– Part of the CDA Fall Lecture Series.
Speaker: Muriel Gros-Balthazard
Research Scientist, French National Research Institute for Sustainable Development (IRD)
Visiting Scholar, New York University Abu Dhabi
Breeding and Genomics for Neodomestication – hosted by Prof. Jesse Poland
The date palm is an unrivalled crop of the desert of North Africa and West Asia. It provides the dates, a sweet fruit that has played a prominent role in nomadic societies of those regions and is nowadays rooted in Arabic culture. The Kingdom of Saudi Arabia ranks among the first producing country with more than 1.5 million tons harvested annually, either eaten locally or exported abroad. Many varieties are grown in the country, including the popular Ajwa and Sukkari. Overall, in the MENA region, there are hundreds of varieties of dates having different color, shape, and taste. But the origins and evolution of this diversity remains poorly understood. Where has the date palm been domesticated, and is it even domesticated? When did human started to cultivate and disseminate this iconic species? How did the thousand of cultivars originate, and what is even a cultivar? To answer those fascinating questions, I employ an interdisciplinary approach, where population genomics meets archaeology, and where ethnobotany and field work are pivotal. This lecture will provide the current state of knowledge on the origins and evolution of the date palm. It will also cover the key questions and preliminary results of the “al-Ula date palm project”, a project that aspires to study the diversity found in this oasis of Northwestern KSA and reconstruct the early cultivation of date palm in the region.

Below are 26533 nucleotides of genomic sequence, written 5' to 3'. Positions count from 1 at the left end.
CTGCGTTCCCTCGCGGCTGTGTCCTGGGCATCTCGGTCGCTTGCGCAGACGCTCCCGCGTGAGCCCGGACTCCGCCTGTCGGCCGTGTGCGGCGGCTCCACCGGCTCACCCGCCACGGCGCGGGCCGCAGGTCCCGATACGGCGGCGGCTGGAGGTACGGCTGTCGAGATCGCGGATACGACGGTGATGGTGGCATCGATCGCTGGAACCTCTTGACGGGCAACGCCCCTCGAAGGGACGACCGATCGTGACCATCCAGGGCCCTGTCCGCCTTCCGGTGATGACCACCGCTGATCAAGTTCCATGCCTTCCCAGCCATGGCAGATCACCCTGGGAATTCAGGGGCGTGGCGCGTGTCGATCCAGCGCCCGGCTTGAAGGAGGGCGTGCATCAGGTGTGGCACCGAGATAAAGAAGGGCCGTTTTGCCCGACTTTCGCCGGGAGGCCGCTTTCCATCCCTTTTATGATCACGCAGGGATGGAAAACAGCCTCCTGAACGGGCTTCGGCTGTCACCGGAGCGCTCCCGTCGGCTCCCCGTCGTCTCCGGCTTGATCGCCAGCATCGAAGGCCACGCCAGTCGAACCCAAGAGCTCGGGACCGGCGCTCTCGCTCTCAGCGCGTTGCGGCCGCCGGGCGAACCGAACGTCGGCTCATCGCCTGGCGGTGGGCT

About the Speaker
Dr. Muriel Gros-Balthazard is a research scientist at the French National Research Institute for Sustainable Development (IRD) in Montpellier France, and a visiting scholar at New York University Abu Dhabi, United Arab Emirates. She is an evolutionary biologist working on the origins and evolution of the iconic desert crop, the date palm. She obtained her PhD in 2012 from the University of Montpellier (France) where she started to work on this topic. She did a first postdoc at the University of Fribourg (Switzerland), where she started to work with full genome date palm data, and then obtained a Marie Curie fellowship to explore olive domestication at SupAgro Montpellier. Between 2018 and 2020, she coordinated the date palm genomic project at New York University Abu Dhabi. Her work on date palm has lead her to work in many countries of the MENA region and she is now leading the "al-Ula date palm" project with Dr Battesti. Her main contributions to our comprehension of the evolutionary history of date palm include the discovery of wild population in Oman - for which she received the Khalifa International Award for Date palm and Innovation in 2018 - or the study of 2,000 years-old germinating palms. Advocate of trans-disciplinary research, she integrates multiple disciplines in her projects, especially genomics, archaeometrics, and ethnobotany.
Research Scientist, French National Research Institute for Sustainable Development (IRD) | Visiting Scholar, New York University Abu Dhabi